How to avoid the next game industry crash

Bill Harris thinks the videogame industry is heading for a crash. I’m not sure if I like Bill, but I do respect him. His general antisocial ways probably appeal to my misanthropic nature and so I try not to have too much positive personal bias, but I can rarely argue with his analysis. He makes some good points about a potential looming crash, though I don’t think he goes far enough.

I don’t like to rehash other people’s blog posts, so I don’t want to talk about why we’re heading for a crash, just that I do think we’re heading for one. Right now the four big players are playing a four-way game of chicken except the only way to win is to not veer off course, crash into your opponents as hard as you can, and hope you’re the one who can still walk away. While there is the possibility that one or more participants could survive such a contest, a far more likely scenario is that all four wind up on life support.

Then it occurred to me this week that while the crash is almost certainly inevitable, there is a way for at least one company to win.

Instead of playing this four way game of chicken, one company needs to reverse course and completely change their whole approach. Almost every strategy being proposed by EA, Activision, Ubisoft, and Take Two focuses on nickel and diming consumers if not outright treating them like garbage. If one company starts to focus on making consumers happy, they win. That’s not a minor proposition though because it flies in the face of everything the movers and shakers in the market are working in.

Quit spending money on day one DLC. Either it’s in the game or not. Drop your prices for 360 and PS3 games to $50. Stop development on every game we all know is not going to sell. Do we really need a Kane and Lynch 2? Quit worrying about the secondary market. I’m not saying embrace it, just quit drawing attention to it and quit making it look like your trying to screw consumers. In general, start looking at ways to make gamers feel good about spending money on your products. Also, let’s face it, the current release model is unsustainable and the current economy will only make it worse. I don’t have the answer to how, but these companies are supposed to be full of smart people. Figure out how to make the “long tail” work for you and quit this ridiculous death march of trying to sell a million copies in the first two weeks of release just to break even.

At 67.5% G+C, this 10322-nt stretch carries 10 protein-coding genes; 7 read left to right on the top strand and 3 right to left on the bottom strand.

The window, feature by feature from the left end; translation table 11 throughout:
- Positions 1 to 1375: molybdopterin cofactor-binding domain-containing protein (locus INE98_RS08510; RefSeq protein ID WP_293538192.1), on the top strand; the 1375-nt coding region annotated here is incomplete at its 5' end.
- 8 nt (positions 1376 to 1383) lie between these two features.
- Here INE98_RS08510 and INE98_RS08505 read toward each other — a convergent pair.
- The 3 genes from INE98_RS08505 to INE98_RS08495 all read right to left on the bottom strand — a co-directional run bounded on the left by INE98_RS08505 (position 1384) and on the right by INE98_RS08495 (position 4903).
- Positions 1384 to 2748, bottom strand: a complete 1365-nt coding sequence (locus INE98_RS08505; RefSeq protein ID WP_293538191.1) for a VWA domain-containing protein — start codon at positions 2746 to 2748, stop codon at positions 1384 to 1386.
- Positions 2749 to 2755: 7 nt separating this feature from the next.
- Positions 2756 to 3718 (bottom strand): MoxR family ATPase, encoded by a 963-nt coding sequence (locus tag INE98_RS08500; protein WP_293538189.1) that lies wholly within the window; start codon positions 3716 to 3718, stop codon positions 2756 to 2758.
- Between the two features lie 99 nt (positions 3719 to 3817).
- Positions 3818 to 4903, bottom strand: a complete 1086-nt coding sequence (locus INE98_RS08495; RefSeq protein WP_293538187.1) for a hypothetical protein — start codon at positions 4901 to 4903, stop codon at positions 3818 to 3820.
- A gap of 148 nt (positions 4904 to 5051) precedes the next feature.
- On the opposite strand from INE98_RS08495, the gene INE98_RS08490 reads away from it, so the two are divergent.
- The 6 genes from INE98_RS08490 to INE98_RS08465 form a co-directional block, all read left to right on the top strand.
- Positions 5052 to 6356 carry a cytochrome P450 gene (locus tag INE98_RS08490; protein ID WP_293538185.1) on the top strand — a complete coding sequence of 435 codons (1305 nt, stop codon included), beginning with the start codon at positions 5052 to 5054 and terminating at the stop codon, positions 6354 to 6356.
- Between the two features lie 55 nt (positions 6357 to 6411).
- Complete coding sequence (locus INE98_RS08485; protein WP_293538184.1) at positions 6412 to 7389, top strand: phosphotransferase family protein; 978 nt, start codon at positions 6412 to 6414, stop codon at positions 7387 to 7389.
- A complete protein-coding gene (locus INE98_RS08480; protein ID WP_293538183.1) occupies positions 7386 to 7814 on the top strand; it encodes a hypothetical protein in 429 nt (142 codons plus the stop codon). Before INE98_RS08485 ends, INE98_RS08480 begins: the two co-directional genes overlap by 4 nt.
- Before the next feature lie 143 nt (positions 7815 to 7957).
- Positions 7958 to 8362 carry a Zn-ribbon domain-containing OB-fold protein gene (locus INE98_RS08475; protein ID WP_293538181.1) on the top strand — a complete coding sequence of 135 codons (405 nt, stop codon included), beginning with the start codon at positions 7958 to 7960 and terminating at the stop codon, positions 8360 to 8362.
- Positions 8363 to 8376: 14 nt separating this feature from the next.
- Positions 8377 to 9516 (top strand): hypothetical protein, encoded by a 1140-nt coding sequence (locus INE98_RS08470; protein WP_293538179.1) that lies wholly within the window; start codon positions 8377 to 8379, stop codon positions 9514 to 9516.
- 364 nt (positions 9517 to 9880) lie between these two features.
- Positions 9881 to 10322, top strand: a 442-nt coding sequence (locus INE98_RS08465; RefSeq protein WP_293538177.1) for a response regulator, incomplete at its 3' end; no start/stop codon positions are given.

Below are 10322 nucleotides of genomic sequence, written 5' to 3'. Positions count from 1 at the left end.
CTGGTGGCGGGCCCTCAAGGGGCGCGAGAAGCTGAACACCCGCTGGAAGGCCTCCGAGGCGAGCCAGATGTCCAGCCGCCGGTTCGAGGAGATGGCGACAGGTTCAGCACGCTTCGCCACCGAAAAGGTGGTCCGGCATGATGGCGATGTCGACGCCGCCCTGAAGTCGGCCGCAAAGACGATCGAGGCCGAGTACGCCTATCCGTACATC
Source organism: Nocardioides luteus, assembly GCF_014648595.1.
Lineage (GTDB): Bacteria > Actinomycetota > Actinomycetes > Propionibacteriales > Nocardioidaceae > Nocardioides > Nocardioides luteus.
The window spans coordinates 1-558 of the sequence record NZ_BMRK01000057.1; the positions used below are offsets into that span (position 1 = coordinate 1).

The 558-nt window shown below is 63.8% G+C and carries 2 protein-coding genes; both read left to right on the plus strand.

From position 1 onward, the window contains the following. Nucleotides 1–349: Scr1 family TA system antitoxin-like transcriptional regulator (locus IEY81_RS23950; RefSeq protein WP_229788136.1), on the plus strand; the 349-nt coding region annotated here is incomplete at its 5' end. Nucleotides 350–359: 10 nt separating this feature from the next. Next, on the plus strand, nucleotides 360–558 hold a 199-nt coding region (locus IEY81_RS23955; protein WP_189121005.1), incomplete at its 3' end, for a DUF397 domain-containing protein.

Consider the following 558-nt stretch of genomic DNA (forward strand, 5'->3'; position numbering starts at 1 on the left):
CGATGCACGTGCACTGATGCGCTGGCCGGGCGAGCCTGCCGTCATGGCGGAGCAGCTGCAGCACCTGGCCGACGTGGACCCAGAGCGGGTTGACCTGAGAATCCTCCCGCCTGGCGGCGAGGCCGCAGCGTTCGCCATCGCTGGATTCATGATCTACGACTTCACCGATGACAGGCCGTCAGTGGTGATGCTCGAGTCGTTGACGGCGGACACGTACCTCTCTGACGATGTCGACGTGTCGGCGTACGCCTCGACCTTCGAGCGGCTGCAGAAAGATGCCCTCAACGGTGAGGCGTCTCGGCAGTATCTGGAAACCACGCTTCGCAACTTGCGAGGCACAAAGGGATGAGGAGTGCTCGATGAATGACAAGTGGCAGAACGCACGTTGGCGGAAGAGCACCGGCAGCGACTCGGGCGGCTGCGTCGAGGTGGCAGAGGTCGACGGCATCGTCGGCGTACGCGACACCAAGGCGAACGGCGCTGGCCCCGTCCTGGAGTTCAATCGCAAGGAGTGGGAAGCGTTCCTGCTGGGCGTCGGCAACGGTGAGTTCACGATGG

Also, I know I didn’t spend much time on the above points but I’m sure the price point thing is going to stick with some people. Look, $30, $50, or $60, the actual price doesn’t matter so long as a game recoups it’s development costs. Once a game gets past the cost of development it is essentially printing money. Valve has proved time and again that lowering the price of games increases sales exponentially. $60 is an off-putting price. There are many more games I’d be willing to buy on day one for $50 instead of $60. There are many games I do buy when they hit $10 off. The difference to consumers between $40 to $50 is not the same as $50 to $60. It is not “just $10 more” in the minds of consumers. I’ve worked in software development for over a decade now and I promise you that a piece of software is only worth as much as someone will pay for it. Trying to sell $20 games for $60 is part of the reason the videogame industry is struggling so much in today’s economy. Trying to market $20 games as though they are worth $60 is just throwing money down the toilet.